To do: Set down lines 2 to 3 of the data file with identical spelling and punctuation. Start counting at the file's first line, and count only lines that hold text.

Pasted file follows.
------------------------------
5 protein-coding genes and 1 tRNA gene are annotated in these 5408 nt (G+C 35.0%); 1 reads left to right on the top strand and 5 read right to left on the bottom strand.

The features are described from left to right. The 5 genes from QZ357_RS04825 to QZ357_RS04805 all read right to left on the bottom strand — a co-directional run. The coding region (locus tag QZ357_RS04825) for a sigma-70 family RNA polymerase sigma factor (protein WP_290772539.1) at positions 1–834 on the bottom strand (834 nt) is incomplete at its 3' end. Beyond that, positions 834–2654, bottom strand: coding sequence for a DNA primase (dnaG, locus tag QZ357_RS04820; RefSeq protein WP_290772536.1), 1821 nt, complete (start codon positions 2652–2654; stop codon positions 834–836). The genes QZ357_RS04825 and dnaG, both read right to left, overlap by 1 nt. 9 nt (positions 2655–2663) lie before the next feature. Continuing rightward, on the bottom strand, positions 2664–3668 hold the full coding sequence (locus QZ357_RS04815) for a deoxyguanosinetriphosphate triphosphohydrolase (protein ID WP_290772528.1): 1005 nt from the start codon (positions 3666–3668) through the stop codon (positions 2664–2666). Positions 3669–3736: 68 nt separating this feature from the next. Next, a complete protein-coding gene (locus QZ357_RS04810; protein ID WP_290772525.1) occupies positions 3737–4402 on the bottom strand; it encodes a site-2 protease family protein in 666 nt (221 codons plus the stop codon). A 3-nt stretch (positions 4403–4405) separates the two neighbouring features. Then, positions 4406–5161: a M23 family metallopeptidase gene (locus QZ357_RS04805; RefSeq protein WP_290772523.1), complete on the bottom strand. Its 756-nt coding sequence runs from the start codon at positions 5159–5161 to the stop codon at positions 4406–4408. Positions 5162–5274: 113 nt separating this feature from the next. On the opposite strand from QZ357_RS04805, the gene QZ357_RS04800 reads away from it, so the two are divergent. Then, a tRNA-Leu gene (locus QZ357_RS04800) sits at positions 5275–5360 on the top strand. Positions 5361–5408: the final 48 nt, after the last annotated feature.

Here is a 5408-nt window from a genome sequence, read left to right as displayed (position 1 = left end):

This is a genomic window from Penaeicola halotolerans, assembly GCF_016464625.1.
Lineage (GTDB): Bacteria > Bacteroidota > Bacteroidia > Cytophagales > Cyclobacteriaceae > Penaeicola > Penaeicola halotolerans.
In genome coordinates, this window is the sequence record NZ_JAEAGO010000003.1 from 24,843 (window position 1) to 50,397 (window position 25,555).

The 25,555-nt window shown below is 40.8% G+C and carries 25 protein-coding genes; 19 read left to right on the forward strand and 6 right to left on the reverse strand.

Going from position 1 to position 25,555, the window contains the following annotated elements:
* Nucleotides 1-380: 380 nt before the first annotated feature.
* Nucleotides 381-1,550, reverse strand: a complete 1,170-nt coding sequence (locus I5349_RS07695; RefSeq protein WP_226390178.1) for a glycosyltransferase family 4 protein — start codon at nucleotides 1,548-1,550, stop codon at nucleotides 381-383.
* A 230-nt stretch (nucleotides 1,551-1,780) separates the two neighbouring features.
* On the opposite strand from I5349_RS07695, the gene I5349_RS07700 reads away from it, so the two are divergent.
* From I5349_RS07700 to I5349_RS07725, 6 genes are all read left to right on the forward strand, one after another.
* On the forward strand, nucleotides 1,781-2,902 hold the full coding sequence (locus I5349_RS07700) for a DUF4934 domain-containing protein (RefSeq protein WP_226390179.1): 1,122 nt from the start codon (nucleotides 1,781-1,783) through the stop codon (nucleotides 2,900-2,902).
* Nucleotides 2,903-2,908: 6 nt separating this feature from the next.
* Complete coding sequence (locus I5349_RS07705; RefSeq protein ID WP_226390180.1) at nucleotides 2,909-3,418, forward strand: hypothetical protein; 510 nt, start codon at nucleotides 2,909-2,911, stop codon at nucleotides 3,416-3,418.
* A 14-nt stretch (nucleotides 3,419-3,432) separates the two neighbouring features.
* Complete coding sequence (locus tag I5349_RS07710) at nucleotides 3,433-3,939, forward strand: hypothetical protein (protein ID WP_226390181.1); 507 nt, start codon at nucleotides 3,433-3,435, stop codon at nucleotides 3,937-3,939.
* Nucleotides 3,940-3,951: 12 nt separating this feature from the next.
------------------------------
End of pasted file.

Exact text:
The features are described from left to right. The 5 genes from QZ357_RS04825 to QZ357_RS04805 all read right to left on the bottom strand — a co-directional run. The coding region (locus tag QZ357_RS04825) for a sigma-70 family RNA polymerase sigma factor (protein WP_290772539.1) at positions 1–834 on the bottom strand (834 nt) is incomplete at its 3' end. Beyond that, positions 834–2654, bottom strand: coding sequence for a DNA primase (dnaG, locus tag QZ357_RS04820; RefSeq protein WP_290772536.1), 1821 nt, complete (start codon positions 2652–2654; stop codon positions 834–836). The genes QZ357_RS04825 and dnaG, both read right to left, overlap by 1 nt. 9 nt (positions 2655–2663) lie before the next feature. Continuing rightward, on the bottom strand, positions 2664–3668 hold the full coding sequence (locus QZ357_RS04815) for a deoxyguanosinetriphosphate triphosphohydrolase (protein ID WP_290772528.1): 1005 nt from the start codon (positions 3666–3668) through the stop codon (positions 2664–2666). Positions 3669–3736: 68 nt separating this feature from the next. Next, a complete protein-coding gene (locus QZ357_RS04810; protein ID WP_290772525.1) occupies positions 3737–4402 on the bottom strand; it encodes a site-2 protease family protein in 666 nt (221 codons plus the stop codon). A 3-nt stretch (positions 4403–4405) separates the two neighbouring features. Then, positions 4406–5161: a M23 family metallopeptidase gene (locus QZ357_RS04805; RefSeq protein WP_290772523.1), complete on the bottom strand. Its 756-nt coding sequence runs from the start codon at positions 5159–5161 to the stop codon at positions 4406–4408. Positions 5162–5274: 113 nt separating this feature from the next. On the opposite strand from QZ357_RS04805, the gene QZ357_RS04800 reads away from it, so the two are divergent. Then, a tRNA-Leu gene (locus QZ357_RS04800) sits at positions 5275–5360 on the top strand. Positions 5361–5408: the final 48 nt, after the last annotated feature.

Here is a 5408-nt window from a genome sequence, read left to right as displayed (position 1 = left end):